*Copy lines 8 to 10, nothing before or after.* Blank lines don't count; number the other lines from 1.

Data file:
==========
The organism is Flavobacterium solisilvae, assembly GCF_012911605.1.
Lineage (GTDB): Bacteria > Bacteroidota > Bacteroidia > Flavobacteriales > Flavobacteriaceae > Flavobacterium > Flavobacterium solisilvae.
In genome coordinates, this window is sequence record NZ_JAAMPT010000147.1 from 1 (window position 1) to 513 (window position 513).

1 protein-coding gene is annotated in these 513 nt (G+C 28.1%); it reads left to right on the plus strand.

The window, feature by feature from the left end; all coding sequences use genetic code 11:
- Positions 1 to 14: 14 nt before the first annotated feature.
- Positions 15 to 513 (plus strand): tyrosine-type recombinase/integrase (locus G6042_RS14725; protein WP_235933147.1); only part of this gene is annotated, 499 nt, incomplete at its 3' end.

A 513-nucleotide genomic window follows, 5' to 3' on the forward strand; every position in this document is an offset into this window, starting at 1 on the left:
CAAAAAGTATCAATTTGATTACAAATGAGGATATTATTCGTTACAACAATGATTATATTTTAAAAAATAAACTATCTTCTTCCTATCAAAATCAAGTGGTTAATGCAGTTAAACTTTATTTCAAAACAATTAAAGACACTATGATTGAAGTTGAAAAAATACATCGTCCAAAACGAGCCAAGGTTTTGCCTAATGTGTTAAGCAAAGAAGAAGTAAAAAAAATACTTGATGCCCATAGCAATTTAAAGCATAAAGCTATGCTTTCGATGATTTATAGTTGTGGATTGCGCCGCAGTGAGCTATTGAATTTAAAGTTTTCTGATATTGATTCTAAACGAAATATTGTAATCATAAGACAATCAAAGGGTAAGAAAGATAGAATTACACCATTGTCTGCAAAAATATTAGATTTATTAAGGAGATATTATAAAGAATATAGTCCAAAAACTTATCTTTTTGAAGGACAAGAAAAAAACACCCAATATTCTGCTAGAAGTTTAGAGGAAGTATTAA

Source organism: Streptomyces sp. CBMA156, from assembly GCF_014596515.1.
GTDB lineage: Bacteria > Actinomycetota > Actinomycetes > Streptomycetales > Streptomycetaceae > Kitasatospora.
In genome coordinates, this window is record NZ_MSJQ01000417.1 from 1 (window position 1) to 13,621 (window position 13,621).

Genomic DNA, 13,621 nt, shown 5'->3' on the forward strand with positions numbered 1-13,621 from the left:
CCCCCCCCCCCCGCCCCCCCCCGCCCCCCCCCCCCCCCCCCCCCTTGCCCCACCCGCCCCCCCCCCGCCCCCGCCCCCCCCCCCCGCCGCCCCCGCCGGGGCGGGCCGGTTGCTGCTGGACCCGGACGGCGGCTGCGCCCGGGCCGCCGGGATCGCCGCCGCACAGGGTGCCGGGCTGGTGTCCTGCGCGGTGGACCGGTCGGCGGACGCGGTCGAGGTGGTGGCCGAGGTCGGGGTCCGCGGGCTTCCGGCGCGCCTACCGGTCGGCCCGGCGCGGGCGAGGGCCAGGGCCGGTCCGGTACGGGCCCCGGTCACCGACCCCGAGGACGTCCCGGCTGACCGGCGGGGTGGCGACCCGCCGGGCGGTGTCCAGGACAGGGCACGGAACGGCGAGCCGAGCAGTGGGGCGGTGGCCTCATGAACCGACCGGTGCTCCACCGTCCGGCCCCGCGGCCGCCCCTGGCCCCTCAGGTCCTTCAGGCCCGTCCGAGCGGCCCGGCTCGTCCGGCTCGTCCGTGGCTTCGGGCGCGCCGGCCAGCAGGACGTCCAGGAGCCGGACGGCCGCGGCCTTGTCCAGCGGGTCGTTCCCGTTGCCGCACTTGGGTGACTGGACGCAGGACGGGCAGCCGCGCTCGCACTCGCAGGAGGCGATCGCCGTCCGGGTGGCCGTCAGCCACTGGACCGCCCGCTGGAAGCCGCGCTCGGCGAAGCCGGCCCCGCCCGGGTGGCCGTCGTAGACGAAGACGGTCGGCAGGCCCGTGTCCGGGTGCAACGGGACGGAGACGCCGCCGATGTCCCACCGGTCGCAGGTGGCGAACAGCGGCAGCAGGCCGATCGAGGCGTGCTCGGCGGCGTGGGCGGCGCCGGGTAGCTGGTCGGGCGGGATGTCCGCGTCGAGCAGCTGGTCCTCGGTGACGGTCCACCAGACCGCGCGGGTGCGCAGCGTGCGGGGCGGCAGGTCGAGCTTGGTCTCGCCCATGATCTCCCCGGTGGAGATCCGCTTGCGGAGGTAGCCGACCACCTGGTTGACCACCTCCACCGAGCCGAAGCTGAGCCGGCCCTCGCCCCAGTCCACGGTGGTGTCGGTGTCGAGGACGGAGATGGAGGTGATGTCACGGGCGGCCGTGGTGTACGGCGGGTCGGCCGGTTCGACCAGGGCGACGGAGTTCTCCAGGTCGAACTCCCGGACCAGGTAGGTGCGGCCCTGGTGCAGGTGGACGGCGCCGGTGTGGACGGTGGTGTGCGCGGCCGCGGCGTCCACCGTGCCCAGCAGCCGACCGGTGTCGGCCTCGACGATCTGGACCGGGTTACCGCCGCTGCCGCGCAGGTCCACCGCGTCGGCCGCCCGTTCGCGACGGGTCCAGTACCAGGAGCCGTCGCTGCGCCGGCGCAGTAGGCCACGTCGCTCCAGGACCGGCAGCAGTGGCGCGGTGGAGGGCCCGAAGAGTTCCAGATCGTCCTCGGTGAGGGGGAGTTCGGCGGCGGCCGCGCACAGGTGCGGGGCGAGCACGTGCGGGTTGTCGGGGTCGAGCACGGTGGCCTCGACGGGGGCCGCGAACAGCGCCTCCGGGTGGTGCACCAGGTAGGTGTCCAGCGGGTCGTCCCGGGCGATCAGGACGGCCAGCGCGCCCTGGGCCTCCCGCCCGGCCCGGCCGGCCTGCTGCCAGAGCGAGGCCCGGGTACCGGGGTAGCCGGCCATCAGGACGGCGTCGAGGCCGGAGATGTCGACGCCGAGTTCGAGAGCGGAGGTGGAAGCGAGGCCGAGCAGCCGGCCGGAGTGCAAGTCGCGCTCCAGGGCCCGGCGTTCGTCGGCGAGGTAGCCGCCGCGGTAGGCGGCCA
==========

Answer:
A 513-nucleotide genomic window follows, 5' to 3' on the forward strand; every position in this document is an offset into this window, starting at 1 on the left:
CAAAAAGTATCAATTTGATTACAAATGAGGATATTATTCGTTACAACAATGATTATATTTTAAAAAATAAACTATCTTCTTCCTATCAAAATCAAGTGGTTAATGCAGTTAAACTTTATTTCAAAACAATTAAAGACACTATGATTGAAGTTGAAAAAATACATCGTCCAAAACGAGCCAAGGTTTTGCCTAATGTGTTAAGCAAAGAAGAAGTAAAAAAAATACTTGATGCCCATAGCAATTTAAAGCATAAAGCTATGCTTTCGATGATTTATAGTTGTGGATTGCGCCGCAGTGAGCTATTGAATTTAAAGTTTTCTGATATTGATTCTAAACGAAATATTGTAATCATAAGACAATCAAAGGGTAAGAAAGATAGAATTACACCATTGTCTGCAAAAATATTAGATTTATTAAGGAGATATTATAAAGAATATAGTCCAAAAACTTATCTTTTTGAAGGACAAGAAAAAAACACCCAATATTCTGCTAGAAGTTTAGAGGAAGTATTAA

Source organism: Streptomyces sp. CBMA156, from assembly GCF_014596515.1.